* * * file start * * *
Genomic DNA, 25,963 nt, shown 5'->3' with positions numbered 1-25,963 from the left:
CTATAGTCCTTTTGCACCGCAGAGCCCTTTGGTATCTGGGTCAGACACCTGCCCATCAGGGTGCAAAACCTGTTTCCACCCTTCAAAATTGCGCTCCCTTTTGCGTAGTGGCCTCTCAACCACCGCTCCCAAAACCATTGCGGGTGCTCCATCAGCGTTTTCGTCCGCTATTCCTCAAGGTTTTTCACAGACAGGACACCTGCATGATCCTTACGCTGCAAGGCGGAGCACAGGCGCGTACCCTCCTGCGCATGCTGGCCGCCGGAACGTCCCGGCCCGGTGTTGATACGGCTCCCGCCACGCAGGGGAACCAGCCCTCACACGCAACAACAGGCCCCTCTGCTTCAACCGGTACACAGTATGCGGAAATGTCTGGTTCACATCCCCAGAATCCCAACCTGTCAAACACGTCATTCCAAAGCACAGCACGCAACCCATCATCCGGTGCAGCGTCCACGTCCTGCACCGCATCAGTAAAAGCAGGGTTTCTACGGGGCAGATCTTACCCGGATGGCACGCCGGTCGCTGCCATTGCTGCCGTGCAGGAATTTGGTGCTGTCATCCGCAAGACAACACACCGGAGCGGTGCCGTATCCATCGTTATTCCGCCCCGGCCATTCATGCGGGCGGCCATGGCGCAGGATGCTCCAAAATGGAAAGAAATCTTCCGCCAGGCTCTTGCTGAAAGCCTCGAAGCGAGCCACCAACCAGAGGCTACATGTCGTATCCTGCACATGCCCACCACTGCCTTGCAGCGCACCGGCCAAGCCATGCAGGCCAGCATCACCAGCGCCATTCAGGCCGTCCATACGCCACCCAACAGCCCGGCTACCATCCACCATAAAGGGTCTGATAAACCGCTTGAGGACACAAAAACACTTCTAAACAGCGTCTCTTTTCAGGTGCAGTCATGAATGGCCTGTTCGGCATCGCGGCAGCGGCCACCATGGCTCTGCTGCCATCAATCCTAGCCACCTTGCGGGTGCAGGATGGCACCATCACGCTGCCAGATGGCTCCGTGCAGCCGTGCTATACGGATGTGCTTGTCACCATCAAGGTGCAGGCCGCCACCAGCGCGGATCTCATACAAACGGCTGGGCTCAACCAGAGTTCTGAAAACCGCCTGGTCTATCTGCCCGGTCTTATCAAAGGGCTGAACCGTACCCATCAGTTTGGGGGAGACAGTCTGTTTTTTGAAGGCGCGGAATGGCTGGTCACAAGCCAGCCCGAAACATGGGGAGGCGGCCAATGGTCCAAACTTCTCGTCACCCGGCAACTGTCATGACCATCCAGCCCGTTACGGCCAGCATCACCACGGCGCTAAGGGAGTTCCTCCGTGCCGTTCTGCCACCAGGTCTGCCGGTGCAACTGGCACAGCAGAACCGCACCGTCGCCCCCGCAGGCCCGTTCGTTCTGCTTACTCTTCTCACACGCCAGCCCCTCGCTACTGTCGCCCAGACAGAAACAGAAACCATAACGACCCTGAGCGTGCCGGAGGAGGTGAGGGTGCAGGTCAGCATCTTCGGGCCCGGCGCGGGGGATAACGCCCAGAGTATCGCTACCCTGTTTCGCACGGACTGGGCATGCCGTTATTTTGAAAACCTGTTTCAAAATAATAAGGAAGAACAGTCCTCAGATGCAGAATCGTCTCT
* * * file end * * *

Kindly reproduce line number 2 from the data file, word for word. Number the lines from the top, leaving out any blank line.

CTATAGTCCTTTTGCACCGCAGAGCCCTTTGGTATCTGGGTCAGACACCTGCCCATCAGGGTGCAAAACCTGTTTCCACCCTTCAAAATTGCGCTCCCTTTTGCGTAGTGGCCTCTCAACCACCGCTCCCAAAACCATTGCGGGTGCTCCATCAGCGTTTTCGTCCGCTATTCCTCAAGGTTTTTCACAGACAGGACACCTGCATGATCCTTACGCTGCAAGGCGGAGCACAGGCGCGTACCCTCCTGCGCATGCTGGCCGCCGGAACGTCCCGGCCCGGTGTTGATACGGCTCCCGCCACGCAGGGGAACCAGCCCTCACACGCAACAACAGGCCCCTCTGCTTCAACCGGTACACAGTATGCGGAAATGTCTGGTTCACATCCCCAGAATCCCAACCTGTCAAACACGTCATTCCAAAGCACAGCACGCAACCCATCATCCGGTGCAGCGTCCACGTCCTGCACCGCATCAGTAAAAGCAGGGTTTCTACGGGGCAGATCTTACCCGGATGGCACGCCGGTCGCTGCCATTGCTGCCGTGCAGGAATTTGGTGCTGTCATCCGCAAGACAACACACCGGAGCGGTGCCGTATCCATCGTTATTCCGCCCCGGCCATTCATGCGGGCGGCCATGGCGCAGGATGCTCCAAAATGGAAAGAAATCTTCCGCCAGGCTCTTGCTGAAAGCCTCGAAGCGAGCCACCAACCAGAGGCTACATGTCGTATCCTGCACATGCCCACCACTGCCTTGCAGCGCACCGGCCAAGCCATGCAGGCCAGCATCACCAGCGCCATTCAGGCCGTCCATACGCCACCCAACAGCCCGGCTACCATCCACCATAAAGGGTCTGATAAACCGCTTGAGGACACAAAAACACTTCTAAACAGCGTCTCTTTTCAGGTGCAGTCATGAATGGCCTGTTCGGCATCGCGGCAGCGGCCACCATGGCTCTGCTGCCATCAATCCTAGCCACCTTGCGGGTGCAGGATGGCACCATCACGCTGCCAGATGGCTCCGTGCAGCCGTGCTATACGGATGTGCTTGTCACCATCAAGGTGCAGGCCGCCACCAGCGCGGATCTCATACAAACGGCTGGGCTCAACCAGAGTTCTGAAAACCGCCTGGTCTATCTGCCCGGTCTTATCAAAGGGCTGAACCGTACCCATCAGTTTGGGGGAGACAGTCTGTTTTTTGAAGGCGCGGAATGGCTGGTCACAAGCCAGCCCGAAACATGGGGAGGCGGCCAATGGTCCAAACTTCTCGTCACCCGGCAACTGTCATGACCATCCAGCCCGTTACGGCCAGCATCACCACGGCGCTAAGGGAGTTCCTCCGTGCCGTTCTGCCACCAGGTCTGCCGGTGCAACTGGCACAGCAGAACCGCACCGTCGCCCCCGCAGGCCCGTTCGTTCTGCTTACTCTTCTCACACGCCAGCCCCTCGCTACTGTCGCCCAGACAGAAACAGAAACCATAACGACCCTGAGCGTGCCGGAGGAGGTGAGGGTGCAGGTCAGCATCTTCGGGCCCGGCGCGGGGGATAACGCCCAGAGTATCGCTACCCTGTTTCGCACGGACTGGGCATGCCGTTATTTTGAAAACCTGTTTCAAAATAATAAGGAAGAACAGTCCTCAGATGCAGAATCGTCTCT